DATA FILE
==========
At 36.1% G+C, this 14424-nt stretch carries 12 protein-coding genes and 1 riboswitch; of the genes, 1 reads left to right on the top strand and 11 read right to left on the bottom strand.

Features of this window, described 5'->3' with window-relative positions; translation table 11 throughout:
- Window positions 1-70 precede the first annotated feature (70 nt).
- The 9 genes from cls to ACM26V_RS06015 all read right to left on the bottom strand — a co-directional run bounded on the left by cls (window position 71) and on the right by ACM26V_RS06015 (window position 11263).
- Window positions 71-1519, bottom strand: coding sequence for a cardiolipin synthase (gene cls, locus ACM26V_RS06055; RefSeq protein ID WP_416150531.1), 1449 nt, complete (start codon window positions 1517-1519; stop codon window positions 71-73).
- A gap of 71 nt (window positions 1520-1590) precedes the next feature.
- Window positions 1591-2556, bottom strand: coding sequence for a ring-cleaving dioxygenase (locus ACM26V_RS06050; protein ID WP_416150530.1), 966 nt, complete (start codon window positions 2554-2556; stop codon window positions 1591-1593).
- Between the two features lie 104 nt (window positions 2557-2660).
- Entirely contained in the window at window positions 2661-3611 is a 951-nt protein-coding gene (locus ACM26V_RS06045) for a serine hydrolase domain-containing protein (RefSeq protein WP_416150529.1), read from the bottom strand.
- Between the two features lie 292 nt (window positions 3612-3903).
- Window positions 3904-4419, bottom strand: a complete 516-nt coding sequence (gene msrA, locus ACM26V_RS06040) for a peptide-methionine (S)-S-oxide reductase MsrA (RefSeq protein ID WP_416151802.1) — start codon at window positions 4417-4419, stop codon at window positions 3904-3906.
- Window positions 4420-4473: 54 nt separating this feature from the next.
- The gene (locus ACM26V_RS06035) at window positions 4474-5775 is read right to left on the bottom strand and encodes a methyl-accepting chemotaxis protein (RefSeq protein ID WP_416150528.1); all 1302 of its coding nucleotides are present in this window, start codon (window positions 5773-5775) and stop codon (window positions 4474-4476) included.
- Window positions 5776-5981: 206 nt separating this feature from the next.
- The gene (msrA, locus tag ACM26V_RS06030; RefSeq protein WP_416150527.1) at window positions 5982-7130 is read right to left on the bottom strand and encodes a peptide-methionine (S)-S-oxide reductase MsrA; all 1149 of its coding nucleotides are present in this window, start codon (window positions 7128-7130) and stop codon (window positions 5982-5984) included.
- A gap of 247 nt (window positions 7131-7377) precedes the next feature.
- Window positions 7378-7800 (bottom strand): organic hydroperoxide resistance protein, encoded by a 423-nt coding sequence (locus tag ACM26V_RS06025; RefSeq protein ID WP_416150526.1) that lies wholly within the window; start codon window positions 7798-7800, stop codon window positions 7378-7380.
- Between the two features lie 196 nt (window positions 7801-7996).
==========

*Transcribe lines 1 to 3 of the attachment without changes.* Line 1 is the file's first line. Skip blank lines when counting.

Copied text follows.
At 36.1% G+C, this 14424-nt stretch carries 12 protein-coding genes and 1 riboswitch; of the genes, 1 reads left to right on the top strand and 11 read right to left on the bottom strand.

Features of this window, described 5'->3' with window-relative positions; translation table 11 throughout:
- Window positions 1-70 precede the first annotated feature (70 nt).